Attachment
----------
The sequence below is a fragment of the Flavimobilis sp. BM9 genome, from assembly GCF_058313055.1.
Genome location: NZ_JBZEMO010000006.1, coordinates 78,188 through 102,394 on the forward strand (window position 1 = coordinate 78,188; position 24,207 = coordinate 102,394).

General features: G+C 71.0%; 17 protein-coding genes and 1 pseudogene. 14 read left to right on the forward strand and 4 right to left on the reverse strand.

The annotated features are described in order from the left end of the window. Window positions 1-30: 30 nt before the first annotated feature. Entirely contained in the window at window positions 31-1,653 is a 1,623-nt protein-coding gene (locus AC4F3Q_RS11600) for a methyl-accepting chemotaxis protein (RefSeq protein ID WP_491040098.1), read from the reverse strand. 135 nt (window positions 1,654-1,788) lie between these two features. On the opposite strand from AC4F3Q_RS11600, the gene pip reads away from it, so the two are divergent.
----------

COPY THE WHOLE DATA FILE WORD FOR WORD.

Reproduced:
The sequence below is a fragment of the Flavimobilis sp. BM9 genome, from assembly GCF_058313055.1.
Genome location: NZ_JBZEMO010000006.1, coordinates 78,188 through 102,394 on the forward strand (window position 1 = coordinate 78,188; position 24,207 = coordinate 102,394).

General features: G+C 71.0%; 17 protein-coding genes and 1 pseudogene. 14 read left to right on the forward strand and 4 right to left on the reverse strand.

The annotated features are described in order from the left end of the window. Window positions 1-30: 30 nt before the first annotated feature. Entirely contained in the window at window positions 31-1,653 is a 1,623-nt protein-coding gene (locus AC4F3Q_RS11600) for a methyl-accepting chemotaxis protein (RefSeq protein ID WP_491040098.1), read from the reverse strand. 135 nt (window positions 1,654-1,788) lie between these two features. On the opposite strand from AC4F3Q_RS11600, the gene pip reads away from it, so the two are divergent.